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More we enjoy it, more it dies ;
If not enjoyed, it sighing cries-

Heigh-ho!

Among favorite love-lyrics of the olden time, is that entitled Rosalind's Madrigal, by Lodge. Here it is :

Love in my bosom, like a bee,

Doth suck his sweet ;
Now with his wings he plays with me,

Now with his feet.
Within mine eyes he makes his nest,
His bed amidst my tender breast ;
My kisses are his daily feast,
And yet he robs me of my rest :

Ah, wanton, will ye?
And if I sleep, there percheth he

With pretty Aight,
And makes his pillow of my knee,

The livelong night.
Strike I my lute, he turns the string ;
He music plays if so I sing ;
He lends me every lovely thing,
Yet cruel he my heart doth sting :

Whist, wanton, still ye,
Else I, with roses, every day

Will whip you hence,
And bind you, when you long to play,

For your offence :
I'll shut mine eyes to keep you in ;
I'll make you fast it for your sin ;
I'U count your power not worth a pin ;
Alas! what hereby shall I win,
If he gainsay me?

What if I beat the wanton boy

With many a rod ?
He will repay me with annoy,

Because a god.
Then sit thou safely on my knee,
And let thy bower my bosom be ;
Lurk in mine eyes, I like of thee,
O Cupid ! so thou pity me,

Spare not, but play thee.

The following impassioned and beautiful lines are the commencement of a poem, entitled The Exequy, written by Dr. King:

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Accept, thou shrine of my dead saint,
Instead of dirges, this complaint ;
And for sweet flowers to crown thy hearse,
Receive a strew of weeping verse,
From thy grieved friend, whom thou might'st see
Quite melted into tears for thee!
Dear loss! since thy untimely fate,
My task hath been to meditate
On thee, on thee; thou art the book,
The library whereon I look,
Though almost blind; for thee (loved clay)
I languish out, not live, the day,
Using no other exercise :
But what I practise with mine eyes :
By which wet glasses I find out
How lazily Time creeps about

To one that mourns: this, only this,
My exercise and business is :
So I compute the weary hours
With sighs dissolved into showers.

His terse lines on Life are more familiar :

Like to the falling of a star,
Or as the Aights of eagles are ;
Or like the fresh Spring's gaudy hue,
Or silver drops of morning dew :
Or like a wind that chafes the food,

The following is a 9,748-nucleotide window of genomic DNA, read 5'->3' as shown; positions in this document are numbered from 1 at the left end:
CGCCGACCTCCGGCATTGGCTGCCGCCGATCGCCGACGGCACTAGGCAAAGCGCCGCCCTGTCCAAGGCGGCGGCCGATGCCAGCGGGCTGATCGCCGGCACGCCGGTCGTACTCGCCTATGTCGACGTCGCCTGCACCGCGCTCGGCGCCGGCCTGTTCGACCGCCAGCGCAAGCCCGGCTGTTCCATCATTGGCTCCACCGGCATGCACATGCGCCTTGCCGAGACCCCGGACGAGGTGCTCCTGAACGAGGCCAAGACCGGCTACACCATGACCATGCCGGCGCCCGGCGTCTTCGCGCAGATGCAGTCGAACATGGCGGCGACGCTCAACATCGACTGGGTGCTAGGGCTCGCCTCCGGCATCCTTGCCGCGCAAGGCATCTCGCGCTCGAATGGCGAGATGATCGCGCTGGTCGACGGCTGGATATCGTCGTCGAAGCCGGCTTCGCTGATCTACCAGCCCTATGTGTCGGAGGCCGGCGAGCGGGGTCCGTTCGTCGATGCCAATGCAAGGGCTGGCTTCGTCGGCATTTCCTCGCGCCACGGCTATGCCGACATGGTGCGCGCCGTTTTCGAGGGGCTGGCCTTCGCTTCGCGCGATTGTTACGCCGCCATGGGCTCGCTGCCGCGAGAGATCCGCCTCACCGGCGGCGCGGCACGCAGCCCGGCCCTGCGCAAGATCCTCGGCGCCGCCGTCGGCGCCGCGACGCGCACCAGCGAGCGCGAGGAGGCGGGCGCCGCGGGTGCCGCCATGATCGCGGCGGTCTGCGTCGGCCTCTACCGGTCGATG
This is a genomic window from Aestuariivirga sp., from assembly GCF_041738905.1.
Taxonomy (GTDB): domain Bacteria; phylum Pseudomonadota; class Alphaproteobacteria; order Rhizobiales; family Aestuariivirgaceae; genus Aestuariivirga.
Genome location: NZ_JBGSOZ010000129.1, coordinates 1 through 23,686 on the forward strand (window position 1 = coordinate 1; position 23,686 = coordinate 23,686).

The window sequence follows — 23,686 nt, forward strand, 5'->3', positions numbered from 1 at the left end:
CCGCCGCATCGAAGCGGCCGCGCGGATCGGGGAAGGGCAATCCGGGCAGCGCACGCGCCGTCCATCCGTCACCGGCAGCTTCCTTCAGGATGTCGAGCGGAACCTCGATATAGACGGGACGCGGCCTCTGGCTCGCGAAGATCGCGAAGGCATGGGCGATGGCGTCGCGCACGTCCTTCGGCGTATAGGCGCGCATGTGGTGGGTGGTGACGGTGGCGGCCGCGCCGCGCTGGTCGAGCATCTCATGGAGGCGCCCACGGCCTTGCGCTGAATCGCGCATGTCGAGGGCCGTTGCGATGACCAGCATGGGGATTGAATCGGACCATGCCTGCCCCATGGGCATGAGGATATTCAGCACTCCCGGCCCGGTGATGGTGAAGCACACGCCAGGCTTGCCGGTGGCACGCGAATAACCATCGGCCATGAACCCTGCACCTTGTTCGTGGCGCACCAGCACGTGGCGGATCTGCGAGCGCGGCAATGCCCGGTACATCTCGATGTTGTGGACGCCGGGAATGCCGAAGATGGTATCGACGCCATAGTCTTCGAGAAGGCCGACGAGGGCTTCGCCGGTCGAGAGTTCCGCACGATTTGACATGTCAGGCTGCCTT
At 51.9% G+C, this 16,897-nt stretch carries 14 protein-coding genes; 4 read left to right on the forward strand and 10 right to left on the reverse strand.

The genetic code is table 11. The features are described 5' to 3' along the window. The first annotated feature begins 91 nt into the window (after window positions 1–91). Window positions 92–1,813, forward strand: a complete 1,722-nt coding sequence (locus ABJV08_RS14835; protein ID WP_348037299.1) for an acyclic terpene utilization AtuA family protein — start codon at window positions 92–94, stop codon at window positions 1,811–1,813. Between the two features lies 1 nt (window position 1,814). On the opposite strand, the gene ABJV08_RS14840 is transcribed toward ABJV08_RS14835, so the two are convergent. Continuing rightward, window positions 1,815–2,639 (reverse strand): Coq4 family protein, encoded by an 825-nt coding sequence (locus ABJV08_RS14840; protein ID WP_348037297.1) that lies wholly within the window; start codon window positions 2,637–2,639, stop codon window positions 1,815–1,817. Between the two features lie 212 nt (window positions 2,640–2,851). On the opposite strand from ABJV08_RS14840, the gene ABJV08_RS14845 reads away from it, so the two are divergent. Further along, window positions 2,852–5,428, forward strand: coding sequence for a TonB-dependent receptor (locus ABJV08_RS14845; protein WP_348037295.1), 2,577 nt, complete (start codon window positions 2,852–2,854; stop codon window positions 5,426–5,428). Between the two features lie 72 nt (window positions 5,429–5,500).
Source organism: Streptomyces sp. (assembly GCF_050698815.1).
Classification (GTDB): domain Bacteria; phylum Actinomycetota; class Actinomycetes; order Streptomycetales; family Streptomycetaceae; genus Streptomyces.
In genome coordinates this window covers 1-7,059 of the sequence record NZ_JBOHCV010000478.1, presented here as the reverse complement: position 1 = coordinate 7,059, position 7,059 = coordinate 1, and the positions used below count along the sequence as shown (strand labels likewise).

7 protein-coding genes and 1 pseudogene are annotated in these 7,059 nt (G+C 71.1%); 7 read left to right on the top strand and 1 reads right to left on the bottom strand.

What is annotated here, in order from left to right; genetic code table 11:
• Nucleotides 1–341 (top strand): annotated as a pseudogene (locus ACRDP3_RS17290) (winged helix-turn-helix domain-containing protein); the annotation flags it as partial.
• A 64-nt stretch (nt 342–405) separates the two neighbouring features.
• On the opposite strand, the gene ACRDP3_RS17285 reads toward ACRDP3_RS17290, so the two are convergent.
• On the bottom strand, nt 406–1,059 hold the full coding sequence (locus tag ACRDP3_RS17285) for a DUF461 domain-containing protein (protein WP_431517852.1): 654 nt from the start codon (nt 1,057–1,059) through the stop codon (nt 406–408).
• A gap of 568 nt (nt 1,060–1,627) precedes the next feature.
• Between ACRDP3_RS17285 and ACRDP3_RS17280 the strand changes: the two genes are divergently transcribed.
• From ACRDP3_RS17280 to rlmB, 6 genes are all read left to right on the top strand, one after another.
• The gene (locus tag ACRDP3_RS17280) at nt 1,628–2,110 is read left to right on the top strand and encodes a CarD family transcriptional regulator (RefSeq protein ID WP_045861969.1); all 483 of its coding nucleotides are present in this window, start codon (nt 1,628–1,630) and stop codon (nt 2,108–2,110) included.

Or bubbles which on water stood-
E’en such is man, whose borrowed light
Is straight called in and paid to-night :
The wind blows out, the bubble dies,
The Spring entombed in Autumn lies ;
The dew dries up, the star is shot,

The flight is past—and man forgot!
SIR H. Wotton's admired lines, entitled The Happy Life, are
well worthy of a place among the most perfect passages of our
English poetry :-

How happy is he born and taught

That serveth not another's will ;
Whose armour is his honest thought,

And simple truth his utmost skill!
Whose passions not his masters are,

Whose soul is still prepared for death,
Untied unto the worldly care

Of public fame or private breath!

Who God doth late and early pray

More of His grace than gifts to lend ;
And entertains the harmless day

With a religious book or friend :
This man is freed from servile bands

Of hope to rise or fear to fall ;
Lord of himself—though not of lands;

And having nothing, yet hath all.

Wotton is also justly celebrated for his brilliant stanzas addressed to the Princess Elizabeth, daughter of James I. :

You meaner beauties of the night,

That poorly satisfy our eyes
More by your numbers than your light,-

You common people of the skies,
What are you when the moon shall rise ?

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Ye violets, that first appear,

By your pure, purple mantles known,-
Like the proud virgins of the year,

As if the Spring were all your own,-
What are you when the rose is blown?
Ye curious chanters of the wood,

That warble forth dame Nature's lays,
Thinking your passions understood

By your weak accents; what's your praise
When Philomel her voice shall raise ?

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Another of those courtly minstrels was Sir John SUCKLING ; and here, with some of his graceful contributions to our poetic anthology, we conclude the first of our evening studies :

Why so pale and wan, fond lover ?

Pr’ythee, why so pale ?
Will, when looking well can't move her,

Looking ill prevail ?
Pr’ythee, why so pale ?

Why so pale and mute, young sinner ?

Pr’ythee, why so mute?
Will, when speaking well can't move her,

Saying nothing do't ?
Pr’ythee, why so mute ?

Quit, quit, for shame; this will not move,

This cannot take her ;
If of herself she will not love,

Nothing can make her ;
The devil take her!

His most celebrated piece is The Wedding, written in honour of the beautiful daughter of the Earl of Suffolk. Here are a few of the sparkling stanzas :

Her finger was so small, the ring
Would not stay on which they did bring,

It was too wide a peck:

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